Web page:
“It’s on three commercial lots,” he said. “When you can’t take that building and rehab it using the footprint that is there, and do that under this ordinance, then something is wrong,” he said.

Commercial property owner Kinsley Hazel said she not only had concerns about the proposed ratios, but accommodations within the ordinance that would allow for shared parking. She argued the ordinance amendment would not solve the town’s current parking problems.

“I don’t see how this is going to do anything but diminish the commercial district in Fenwick Island,” she said.

Warren’s Station owner Scott Mumford agreed.

“If this was a good ordinance, the business community would be more supportive, because we would see the bigger picture,” he said. “But the business community is against this ordinance, plain and simple.”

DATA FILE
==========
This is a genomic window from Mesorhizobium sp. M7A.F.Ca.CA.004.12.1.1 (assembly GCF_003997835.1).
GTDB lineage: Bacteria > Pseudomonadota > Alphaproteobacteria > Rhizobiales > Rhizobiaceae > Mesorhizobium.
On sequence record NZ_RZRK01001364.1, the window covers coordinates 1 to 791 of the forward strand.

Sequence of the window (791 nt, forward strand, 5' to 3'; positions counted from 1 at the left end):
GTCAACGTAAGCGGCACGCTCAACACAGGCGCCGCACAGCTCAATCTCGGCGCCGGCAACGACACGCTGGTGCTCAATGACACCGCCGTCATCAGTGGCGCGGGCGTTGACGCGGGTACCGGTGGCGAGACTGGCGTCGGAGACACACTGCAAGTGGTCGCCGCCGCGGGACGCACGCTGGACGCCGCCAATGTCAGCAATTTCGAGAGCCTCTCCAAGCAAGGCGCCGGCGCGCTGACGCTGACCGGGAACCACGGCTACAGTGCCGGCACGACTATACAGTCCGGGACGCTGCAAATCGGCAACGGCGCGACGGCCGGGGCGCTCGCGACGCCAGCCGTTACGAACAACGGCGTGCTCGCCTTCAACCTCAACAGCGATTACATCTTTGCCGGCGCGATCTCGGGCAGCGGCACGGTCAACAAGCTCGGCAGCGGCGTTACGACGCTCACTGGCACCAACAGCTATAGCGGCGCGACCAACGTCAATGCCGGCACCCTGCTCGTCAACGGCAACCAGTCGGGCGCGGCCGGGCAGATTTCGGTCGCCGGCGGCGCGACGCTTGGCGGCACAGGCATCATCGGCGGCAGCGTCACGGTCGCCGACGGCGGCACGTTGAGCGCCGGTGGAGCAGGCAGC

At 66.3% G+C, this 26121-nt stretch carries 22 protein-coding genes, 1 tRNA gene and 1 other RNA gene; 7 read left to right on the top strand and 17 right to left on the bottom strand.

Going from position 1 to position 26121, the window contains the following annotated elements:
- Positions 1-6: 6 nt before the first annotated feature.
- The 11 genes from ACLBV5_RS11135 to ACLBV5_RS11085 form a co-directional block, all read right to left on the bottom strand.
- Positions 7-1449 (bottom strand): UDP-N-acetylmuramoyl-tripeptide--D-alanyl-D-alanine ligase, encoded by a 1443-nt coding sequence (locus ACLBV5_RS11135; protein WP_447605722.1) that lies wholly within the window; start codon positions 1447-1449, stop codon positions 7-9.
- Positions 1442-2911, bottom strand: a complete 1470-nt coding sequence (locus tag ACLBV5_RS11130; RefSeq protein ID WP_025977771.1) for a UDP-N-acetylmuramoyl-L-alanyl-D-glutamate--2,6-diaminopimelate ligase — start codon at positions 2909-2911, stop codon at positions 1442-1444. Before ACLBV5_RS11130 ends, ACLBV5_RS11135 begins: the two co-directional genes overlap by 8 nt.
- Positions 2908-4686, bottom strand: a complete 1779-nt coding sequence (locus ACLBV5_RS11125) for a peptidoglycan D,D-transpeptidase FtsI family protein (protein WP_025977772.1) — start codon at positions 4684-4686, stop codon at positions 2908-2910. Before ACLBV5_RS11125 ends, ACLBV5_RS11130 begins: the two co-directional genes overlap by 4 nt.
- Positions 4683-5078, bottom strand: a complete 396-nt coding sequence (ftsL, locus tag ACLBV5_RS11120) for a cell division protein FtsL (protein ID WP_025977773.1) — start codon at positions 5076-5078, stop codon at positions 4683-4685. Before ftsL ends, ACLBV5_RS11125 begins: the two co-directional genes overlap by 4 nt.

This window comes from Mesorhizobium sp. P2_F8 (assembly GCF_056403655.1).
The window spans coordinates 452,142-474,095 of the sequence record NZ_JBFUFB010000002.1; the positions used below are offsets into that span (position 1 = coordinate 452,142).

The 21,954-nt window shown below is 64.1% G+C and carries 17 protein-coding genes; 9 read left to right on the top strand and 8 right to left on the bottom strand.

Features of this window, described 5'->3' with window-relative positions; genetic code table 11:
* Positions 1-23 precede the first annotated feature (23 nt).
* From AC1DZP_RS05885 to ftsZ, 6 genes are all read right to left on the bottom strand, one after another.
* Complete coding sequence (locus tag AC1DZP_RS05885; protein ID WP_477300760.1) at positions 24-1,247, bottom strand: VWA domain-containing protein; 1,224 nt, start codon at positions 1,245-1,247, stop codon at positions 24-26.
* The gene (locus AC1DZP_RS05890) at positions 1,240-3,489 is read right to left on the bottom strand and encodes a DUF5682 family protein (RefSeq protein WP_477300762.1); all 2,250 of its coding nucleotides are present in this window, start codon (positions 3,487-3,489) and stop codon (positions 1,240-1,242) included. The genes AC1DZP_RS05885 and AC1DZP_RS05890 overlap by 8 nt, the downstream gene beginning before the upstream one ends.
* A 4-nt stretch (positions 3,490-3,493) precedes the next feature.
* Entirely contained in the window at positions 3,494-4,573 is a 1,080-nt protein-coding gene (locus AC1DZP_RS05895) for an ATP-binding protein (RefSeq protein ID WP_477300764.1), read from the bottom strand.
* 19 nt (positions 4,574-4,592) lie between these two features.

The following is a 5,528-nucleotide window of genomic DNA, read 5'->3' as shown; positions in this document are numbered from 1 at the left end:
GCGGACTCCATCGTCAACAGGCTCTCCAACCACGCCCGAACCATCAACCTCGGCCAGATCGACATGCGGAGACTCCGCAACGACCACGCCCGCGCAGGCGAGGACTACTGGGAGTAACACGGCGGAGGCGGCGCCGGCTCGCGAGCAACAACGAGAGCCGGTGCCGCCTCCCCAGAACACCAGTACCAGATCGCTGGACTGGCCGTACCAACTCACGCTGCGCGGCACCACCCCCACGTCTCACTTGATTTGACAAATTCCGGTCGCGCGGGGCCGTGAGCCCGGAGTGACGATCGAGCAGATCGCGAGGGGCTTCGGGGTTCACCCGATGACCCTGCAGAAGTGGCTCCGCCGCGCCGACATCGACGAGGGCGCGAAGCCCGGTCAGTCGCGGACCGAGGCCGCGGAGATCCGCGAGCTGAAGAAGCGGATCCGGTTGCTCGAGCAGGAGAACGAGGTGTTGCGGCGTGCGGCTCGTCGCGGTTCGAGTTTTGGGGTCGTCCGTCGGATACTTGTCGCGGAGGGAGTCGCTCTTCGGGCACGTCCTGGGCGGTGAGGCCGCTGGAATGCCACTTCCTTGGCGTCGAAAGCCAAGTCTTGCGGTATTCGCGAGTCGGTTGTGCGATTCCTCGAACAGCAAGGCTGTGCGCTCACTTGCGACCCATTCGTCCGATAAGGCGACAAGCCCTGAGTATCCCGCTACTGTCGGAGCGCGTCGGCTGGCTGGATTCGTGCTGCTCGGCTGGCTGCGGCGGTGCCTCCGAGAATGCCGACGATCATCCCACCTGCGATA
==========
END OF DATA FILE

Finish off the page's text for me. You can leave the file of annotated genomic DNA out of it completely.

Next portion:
After further discussion, the committee voted 5-1, with Waide opposed, to accept the proposed ordinance amendment and to recommend the council adopt the changes.

About The Author: Bethany Hooper

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Bethany Hooper has been with The Dispatch since 2016. She currently covers various general stories. Hooper graduated from Stephen Decatur High School in 2012 and the University of Maryland in 2016, where she completed double majors in journalism and economics.